Tanzania’s Major Tribes : Most people/visitors know Tanzania for its range of national parks and wildlife, trekking Mount Kilimanjaro, and gorgeous beaches in Zanzibar, but people should also know that Tanzania is famous for its variety of cultures, with over 100 tribes each practicing their unique culture. They share the national language, Swahili, but they still speak their native mother tongues frequently because each tribe has its own language. They also engage in local commerce as a source of income. Some of them live in villages, while others live in the country’s big cities, such as Mwanza, Arusha, and Dar es Salaam. However, some of the culture people who live in cities have now adapted to the modern/western way of life, including the wearing style, eating style, and dancing style, and when they return to their village birthplace, they do spread those cultures throughout the village/their home as a result, a growing number of tribes in Tanzania are beginning to adapt to the contemporary way of life. Tanzania’s top five main or major tribes are listed below.
THE CHAGGA TRIBES
This is the one of the main tribe found in Tanzania, The Chagga are Bantu-speaking people who live on Mount Kilimanjaro’s fertile southern slopes in northern Tanzania. Chagga tribe are the wealthiest/richest and most well-organized people in Tanzania. The land and agriculture methods of the Chagga allow for a very dense population. The Chagga people speak Kichagga as their primary language. Their dialect distinctions, the Chagga people can communicate with one another. Almost all Chagga people also speak Swahili, Tanzania’s official language. Swahili is the predominant language of instruction in elementary schools and is also spoken at work.
Bananas are the Chagga people’s principal diet. Bananas are also utilized in the production of beer, which is their principal local beverage. Bananas, millet, maize (corn), beans, and cassava are among the food crops grown by the Chagga. Cattle, goats, and sheep are also kept thus Tanzania’s Major Tribes .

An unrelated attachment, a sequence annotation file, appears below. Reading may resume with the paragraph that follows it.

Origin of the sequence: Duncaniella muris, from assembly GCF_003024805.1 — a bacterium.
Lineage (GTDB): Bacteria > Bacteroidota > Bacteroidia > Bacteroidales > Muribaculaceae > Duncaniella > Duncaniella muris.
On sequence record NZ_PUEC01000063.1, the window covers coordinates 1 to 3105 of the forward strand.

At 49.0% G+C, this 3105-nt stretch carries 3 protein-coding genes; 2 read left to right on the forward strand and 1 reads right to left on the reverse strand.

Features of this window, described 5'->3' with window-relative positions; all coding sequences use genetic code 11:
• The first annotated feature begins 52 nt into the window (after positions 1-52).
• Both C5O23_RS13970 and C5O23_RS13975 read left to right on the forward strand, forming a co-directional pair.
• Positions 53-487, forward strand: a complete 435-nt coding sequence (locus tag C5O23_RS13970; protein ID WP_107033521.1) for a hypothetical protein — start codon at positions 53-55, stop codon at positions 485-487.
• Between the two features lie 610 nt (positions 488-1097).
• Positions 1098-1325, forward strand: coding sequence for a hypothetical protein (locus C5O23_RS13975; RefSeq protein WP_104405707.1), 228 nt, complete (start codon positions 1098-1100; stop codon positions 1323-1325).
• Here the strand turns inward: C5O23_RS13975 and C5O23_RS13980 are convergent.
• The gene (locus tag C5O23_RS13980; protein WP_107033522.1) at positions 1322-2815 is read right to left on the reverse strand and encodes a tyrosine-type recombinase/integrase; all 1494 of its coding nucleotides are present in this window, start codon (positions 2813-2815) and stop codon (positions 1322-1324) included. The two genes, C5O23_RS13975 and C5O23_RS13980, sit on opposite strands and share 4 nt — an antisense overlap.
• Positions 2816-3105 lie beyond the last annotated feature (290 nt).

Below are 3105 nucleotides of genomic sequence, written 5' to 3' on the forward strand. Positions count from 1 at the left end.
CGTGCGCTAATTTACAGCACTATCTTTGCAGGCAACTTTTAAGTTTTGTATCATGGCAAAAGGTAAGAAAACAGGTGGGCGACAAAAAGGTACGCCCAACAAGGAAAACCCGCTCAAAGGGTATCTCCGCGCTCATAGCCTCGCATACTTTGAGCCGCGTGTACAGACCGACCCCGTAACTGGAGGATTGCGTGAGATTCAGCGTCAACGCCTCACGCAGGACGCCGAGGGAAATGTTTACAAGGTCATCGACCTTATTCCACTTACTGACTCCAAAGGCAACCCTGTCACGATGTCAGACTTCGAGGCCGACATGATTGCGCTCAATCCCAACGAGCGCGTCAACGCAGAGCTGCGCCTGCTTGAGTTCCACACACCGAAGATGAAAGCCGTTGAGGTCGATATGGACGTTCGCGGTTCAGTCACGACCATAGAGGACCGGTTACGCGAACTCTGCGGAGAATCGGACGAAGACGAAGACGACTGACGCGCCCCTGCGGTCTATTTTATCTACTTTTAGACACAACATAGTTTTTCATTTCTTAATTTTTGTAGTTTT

The Sukuma are a Bantu ethnic group from the Great Lakes region of southeastern Africa. With an estimated 7 million members, or 16 percent of Tanzania’s total population, they are the country’s largest ethnic group. Sukuma means “people of the north” and refers to them. The Sukuma live in northwestern Tanzania, on or near the southern coasts of Lake Victoria and in various sections of the Mwanza, Mara Region’s southwestern corner, Simiyu Region, and Shinyanga Region’s.
The Sukuma, along with the Maasai tribe, are Tanzania’s “cowboys,” with a large herd of cows, sheep, and goats. This colorfully attired nomadic tribe has traditionally traveled across the country in search of grazing grounds for their cattle. They’re the most numerous ethnic group, standing statuesque in stature and wearing eye-catching body adornment. The tribespeople, who wear Stetson hats and wellington boots, are often clad in their traditional blue and purple cloth robes and carry hip blades and walking sticks to herd their cattle thus Tanzania’s Major Tribes .
They are semi-nomadic indigenous people who settled in northern Tanzania and Kenya. The Maasai tribe is well-known around the world and is one of the most popular ethnic groups due to its distinct traditions, dress, and proximity to East Africa’s many national parks. According to oral tradition, they originated in the lower Nile valley, north of Lake Turkana (northwest of Kenya). They began migrating south in the 15th century, arriving near the Tanzania-Kenya boundary, spanning the Great Rift Valley and neighboring territories from Dodoma to Mt. Marsabit.